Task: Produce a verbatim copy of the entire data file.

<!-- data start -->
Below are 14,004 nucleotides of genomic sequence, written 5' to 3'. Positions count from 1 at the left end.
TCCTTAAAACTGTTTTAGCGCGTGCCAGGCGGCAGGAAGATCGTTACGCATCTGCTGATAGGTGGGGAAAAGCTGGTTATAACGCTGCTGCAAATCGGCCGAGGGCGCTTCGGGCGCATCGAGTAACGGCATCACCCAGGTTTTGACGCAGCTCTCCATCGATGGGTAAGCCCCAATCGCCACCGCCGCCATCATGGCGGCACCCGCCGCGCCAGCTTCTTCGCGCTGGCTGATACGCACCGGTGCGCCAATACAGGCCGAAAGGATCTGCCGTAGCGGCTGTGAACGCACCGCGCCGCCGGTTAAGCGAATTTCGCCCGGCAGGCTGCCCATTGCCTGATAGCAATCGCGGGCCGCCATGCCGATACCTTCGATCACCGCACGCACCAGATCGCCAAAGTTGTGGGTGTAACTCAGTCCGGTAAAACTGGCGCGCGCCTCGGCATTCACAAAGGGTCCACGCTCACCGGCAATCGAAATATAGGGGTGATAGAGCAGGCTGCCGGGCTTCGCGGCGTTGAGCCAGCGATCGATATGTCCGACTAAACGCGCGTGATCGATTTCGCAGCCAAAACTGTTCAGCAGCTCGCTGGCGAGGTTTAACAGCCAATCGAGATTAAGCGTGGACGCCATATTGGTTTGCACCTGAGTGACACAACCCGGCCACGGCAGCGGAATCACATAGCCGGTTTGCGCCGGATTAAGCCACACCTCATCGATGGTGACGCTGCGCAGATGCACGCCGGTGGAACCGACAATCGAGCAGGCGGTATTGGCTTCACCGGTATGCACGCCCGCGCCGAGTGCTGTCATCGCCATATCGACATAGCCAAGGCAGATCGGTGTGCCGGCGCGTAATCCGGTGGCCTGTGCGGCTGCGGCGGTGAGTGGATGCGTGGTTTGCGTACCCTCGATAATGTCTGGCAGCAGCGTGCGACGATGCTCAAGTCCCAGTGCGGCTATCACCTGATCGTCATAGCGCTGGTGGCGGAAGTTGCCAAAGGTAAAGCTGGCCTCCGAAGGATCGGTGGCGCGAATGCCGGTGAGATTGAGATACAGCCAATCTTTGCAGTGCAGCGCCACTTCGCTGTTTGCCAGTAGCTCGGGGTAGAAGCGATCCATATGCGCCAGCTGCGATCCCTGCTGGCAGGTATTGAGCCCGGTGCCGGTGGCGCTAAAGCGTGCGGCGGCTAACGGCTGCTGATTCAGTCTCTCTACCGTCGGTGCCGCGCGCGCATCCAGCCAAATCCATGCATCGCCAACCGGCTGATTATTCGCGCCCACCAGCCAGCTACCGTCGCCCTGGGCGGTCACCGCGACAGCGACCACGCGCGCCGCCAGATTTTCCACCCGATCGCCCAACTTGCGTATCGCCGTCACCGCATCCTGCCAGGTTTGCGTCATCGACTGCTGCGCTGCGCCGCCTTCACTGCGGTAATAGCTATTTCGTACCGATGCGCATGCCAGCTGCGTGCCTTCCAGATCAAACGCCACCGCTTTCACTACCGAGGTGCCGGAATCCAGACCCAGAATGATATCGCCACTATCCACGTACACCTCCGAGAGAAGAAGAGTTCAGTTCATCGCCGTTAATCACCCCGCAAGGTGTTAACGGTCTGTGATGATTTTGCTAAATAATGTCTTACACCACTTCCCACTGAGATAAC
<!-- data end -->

Below are 14,004 nucleotides of genomic sequence, written 5' to 3'. Positions count from 1 at the left end.
TCCTTAAAACTGTTTTAGCGCGTGCCAGGCGGCAGGAAGATCGTTACGCATCTGCTGATAGGTGGGGAAAAGCTGGTTATAACGCTGCTGCAAATCGGCCGAGGGCGCTTCGGGCGCATCGAGTAACGGCATCACCCAGGTTTTGACGCAGCTCTCCATCGATGGGTAAGCCCCAATCGCCACCGCCGCCATCATGGCGGCACCCGCCGCGCCAGCTTCTTCGCGCTGGCTGATACGCACCGGTGCGCCAATACAGGCCGAAAGGATCTGCCGTAGCGGCTGTGAACGCACCGCGCCGCCGGTTAAGCGAATTTCGCCCGGCAGGCTGCCCATTGCCTGATAGCAATCGCGGGCCGCCATGCCGATACCTTCGATCACCGCACGCACCAGATCGCCAAAGTTGTGGGTGTAACTCAGTCCGGTAAAACTGGCGCGCGCCTCGGCATTCACAAAGGGTCCACGCTCACCGGCAATCGAAATATAGGGGTGATAGAGCAGGCTGCCGGGCTTCGCGGCGTTGAGCCAGCGATCGATATGTCCGACTAAACGCGCGTGATCGATTTCGCAGCCAAAACTGTTCAGCAGCTCGCTGGCGAGGTTTAACAGCCAATCGAGATTAAGCGTGGACGCCATATTGGTTTGCACCTGAGTGACACAACCCGGCCACGGCAGCGGAATCACATAGCCGGTTTGCGCCGGATTAAGCCACACCTCATCGATGGTGACGCTGCGCAGATGCACGCCGGTGGAACCGACAATCGAGCAGGCGGTATTGGCTTCACCGGTATGCACGCCCGCGCCGAGTGCTGTCATCGCCATATCGACATAGCCAAGGCAGATCGGTGTGCCGGCGCGTAATCCGGTGGCCTGTGCGGCTGCGGCGGTGAGTGGATGCGTGGTTTGCGTACCCTCGATAATGTCTGGCAGCAGCGTGCGACGATGCTCAAGTCCCAGTGCGGCTATCACCTGATCGTCATAGCGCTGGTGGCGGAAGTTGCCAAAGGTAAAGCTGGCCTCCGAAGGATCGGTGGCGCGAATGCCGGTGAGATTGAGATACAGCCAATCTTTGCAGTGCAGCGCCACTTCGCTGTTTGCCAGTAGCTCGGGGTAGAAGCGATCCATATGCGCCAGCTGCGATCCCTGCTGGCAGGTATTGAGCCCGGTGCCGGTGGCGCTAAAGCGTGCGGCGGCTAACGGCTGCTGATTCAGTCTCTCTACCGTCGGTGCCGCGCGCGCATCCAGCCAAATCCATGCATCGCCAACCGGCTGATTATTCGCGCCCACCAGCCAGCTACCGTCGCCCTGGGCGGTCACCGCGACAGCGACCACGCGCGCCGCCAGATTTTCCACCCGATCGCCCAACTTGCGTATCGCCGTCACCGCATCCTGCCAGGTTTGCGTCATCGACTGCTGCGCTGCGCCGCCTTCACTGCGGTAATAGCTATTTCGTACCGATGCGCATGCCAGCTGCGTGCCTTCCAGATCAAACGCCACCGCTTTCACTACCGAGGTGCCGGAATCCAGACCCAGAATGATATCGCCACTATCCACGTACACCTCCGAGAGAAGAAGAGTTCAGTTCATCGCCGTTAATCACCCCGCAAGGTGTTAACGGTCTGTGATGATTTTGCTAAATAATGTCTTACACCACTTCCCACTGAGATAAC